The variety of approaches employed by Houdon in realizing these portraits demonstrate the artist’s ability to synthesize different sources in creating vital, naturalistic renderings that capture the inner lives of those portrayed. He worked from sittings and measurements for Voltaire, a death mask for Rousseau, and prints or paintings for Molière.
A letter sent by Houdon in 1783, which is included in this exhibition, suggests he had not formally met Franklin until five years after the portrait was completed, indicating that it was realized without formal posing sessions. The sculptor must have created the portrait from close observation of Franklin at meetings of the Masonic lodge to which they both belonged. The three finest versions of the sculptor's brilliant characterization of Franklin are presented in the center of this gallery, allowing visitors to make a fascinating comparison. Created at the height of his powers as an artist, Houdon's renderings of these great men hold a prominent place in our imagination; their success in bringing to life these figures embodies the genius of both the sculptor and his subjects.
In the adjoining gallery, images of Franklin by some of the greatest artists of the eighteenth-century are presented. These works of art shed light on Franklin’s fame, and put Houdon’s portrait into its historical and artistic context.
When he arrived in France, Franklin shunned the elaborate costume normally worn by statesmen and ambassadors, preferring instead simple clothing, of the type generally worn by writers and intellectuals, by which the French were fascinated. Images of Franklin proliferated—and although he grew tired of posing for artists, he was aware of the propaganda value this publicity held in the American fight for independence. Such was his popularity that, in a 1779 letter sent to his daughter, Franklin acknowledged that his face had become “as well known as that of the moon.”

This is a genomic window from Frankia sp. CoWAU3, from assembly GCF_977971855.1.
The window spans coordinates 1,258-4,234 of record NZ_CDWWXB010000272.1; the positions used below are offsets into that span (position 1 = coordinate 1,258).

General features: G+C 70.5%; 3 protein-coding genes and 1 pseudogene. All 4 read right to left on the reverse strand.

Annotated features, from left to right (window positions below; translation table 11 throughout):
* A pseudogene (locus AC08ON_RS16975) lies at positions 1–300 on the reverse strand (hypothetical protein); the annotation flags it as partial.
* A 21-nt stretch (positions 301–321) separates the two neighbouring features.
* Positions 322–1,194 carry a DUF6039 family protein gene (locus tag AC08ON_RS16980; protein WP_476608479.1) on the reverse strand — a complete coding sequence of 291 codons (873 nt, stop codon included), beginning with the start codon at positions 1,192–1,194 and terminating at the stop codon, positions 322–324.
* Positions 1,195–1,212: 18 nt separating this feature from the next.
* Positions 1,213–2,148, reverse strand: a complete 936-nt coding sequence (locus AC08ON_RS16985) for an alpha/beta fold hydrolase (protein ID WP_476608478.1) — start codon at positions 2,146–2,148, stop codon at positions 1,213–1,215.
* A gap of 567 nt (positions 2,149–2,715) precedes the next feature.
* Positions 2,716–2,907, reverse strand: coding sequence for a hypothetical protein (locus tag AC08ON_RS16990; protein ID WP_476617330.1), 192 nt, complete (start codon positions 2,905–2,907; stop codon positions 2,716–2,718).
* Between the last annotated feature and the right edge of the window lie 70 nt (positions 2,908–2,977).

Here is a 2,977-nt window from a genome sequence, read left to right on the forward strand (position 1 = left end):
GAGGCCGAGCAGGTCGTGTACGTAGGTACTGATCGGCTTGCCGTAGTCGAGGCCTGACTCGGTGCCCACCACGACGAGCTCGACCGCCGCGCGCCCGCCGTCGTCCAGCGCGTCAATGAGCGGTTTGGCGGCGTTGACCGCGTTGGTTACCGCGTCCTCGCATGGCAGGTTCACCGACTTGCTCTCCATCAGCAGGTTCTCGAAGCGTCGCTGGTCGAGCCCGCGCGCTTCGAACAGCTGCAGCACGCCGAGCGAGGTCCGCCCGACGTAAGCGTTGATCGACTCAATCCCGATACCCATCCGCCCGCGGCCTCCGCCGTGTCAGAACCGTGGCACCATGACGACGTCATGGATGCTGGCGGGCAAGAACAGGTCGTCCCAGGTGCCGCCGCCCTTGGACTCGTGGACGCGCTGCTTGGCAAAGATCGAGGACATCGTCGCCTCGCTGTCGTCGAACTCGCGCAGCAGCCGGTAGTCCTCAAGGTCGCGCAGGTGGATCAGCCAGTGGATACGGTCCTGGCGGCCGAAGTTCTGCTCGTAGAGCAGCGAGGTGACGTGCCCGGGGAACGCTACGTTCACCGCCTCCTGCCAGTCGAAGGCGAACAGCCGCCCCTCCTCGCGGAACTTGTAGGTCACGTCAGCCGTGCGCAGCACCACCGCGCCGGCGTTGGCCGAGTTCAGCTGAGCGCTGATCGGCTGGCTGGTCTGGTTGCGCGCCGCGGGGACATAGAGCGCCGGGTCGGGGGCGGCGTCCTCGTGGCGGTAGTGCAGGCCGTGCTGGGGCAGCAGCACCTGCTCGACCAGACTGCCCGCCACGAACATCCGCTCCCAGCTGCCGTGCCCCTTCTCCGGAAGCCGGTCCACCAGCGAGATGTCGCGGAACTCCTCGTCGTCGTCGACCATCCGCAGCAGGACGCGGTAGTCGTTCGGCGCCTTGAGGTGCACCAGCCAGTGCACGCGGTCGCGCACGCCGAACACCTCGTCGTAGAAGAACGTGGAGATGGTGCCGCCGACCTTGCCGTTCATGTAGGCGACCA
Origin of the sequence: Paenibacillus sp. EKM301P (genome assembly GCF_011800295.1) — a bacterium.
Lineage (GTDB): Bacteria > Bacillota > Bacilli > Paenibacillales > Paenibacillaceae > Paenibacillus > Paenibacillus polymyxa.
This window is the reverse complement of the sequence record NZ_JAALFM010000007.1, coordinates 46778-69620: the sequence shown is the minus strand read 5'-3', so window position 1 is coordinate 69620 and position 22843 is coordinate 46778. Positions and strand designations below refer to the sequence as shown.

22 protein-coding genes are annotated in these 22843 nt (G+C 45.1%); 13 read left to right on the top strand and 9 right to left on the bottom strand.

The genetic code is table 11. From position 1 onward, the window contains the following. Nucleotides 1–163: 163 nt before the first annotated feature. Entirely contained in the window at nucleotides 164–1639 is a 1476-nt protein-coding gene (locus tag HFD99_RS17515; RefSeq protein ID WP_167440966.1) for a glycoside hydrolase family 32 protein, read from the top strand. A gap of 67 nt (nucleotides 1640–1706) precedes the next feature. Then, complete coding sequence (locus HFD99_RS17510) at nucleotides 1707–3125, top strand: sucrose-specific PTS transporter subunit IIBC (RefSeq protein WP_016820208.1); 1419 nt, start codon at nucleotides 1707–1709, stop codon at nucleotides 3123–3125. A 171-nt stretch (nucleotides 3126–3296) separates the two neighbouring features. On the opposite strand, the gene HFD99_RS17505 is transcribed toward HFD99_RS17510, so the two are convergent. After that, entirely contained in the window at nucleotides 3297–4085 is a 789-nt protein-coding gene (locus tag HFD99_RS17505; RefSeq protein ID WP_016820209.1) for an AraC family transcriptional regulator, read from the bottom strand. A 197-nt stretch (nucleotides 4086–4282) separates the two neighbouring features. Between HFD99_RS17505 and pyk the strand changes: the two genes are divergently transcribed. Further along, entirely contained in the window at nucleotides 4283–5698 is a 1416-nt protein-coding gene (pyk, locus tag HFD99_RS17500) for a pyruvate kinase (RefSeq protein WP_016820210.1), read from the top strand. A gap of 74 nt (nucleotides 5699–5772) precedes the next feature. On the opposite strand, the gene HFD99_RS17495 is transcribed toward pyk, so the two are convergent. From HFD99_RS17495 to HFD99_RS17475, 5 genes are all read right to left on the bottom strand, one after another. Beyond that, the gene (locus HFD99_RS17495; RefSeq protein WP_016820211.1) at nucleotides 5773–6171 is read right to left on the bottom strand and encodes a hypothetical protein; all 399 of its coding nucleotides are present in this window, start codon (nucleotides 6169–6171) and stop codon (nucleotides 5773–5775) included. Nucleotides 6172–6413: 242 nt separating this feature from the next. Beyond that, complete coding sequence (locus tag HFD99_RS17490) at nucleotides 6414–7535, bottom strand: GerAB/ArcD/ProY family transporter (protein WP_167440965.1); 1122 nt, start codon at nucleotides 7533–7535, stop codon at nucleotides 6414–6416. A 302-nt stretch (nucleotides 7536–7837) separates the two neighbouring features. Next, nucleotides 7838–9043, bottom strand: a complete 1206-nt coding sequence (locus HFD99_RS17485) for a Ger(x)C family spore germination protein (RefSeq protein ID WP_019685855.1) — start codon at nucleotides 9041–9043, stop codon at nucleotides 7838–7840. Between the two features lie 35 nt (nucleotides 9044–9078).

The earliest images to appear were prints, such as the portrait by Augustin de Saint Aubin. These images were so topical that they were announced and discussed in French newspapers. The subject matter varied from simple portrayals to complex allegories celebrating Franklin’s genius. Other early portraits include a painting by Jean-Baptiste Greuze, a unique, hand-worked plaster bust by the sculptor Claude Dejoux and a bust by Jean-Jacques Caffieri, all created in 1777. Caffieri’s bust was a very accurate rendering of Franklin’s features, as the artist had the advantage of posing sessions—Franklin himself purchased plaster reproductions from the artist. Houdon’s later bust can be seen as a challenge to this work, and the fierce rivalry between the artists is explored in this exhibition.
Also in this gallery is a painting of Franklin by Joseph Siffred Duplessis, a defining image that attracted even more attention than Houdon's portrait at the Salon of 1779, and an example of the print shown by Louis Jacques Cathelin that same year. Cathelin’s print was engraved after a painting by Anne-Rosalie Filleul, which is also presented. In addition, this area of the exhibition examines Houdon’s reworking and replication of his Franklin bust, demonstrating the enduring appeal of this captivating portrait.
This exhibition is supported by a leadership gift from The Pew Charitable Trusts.
Jack Hinton • The Mellon Curatorial Fellow of European Decorative Arts and Sculpture
Joseph J. Rishel • The Gisela and Dennis Alter Senior Curator of European Painting before 1900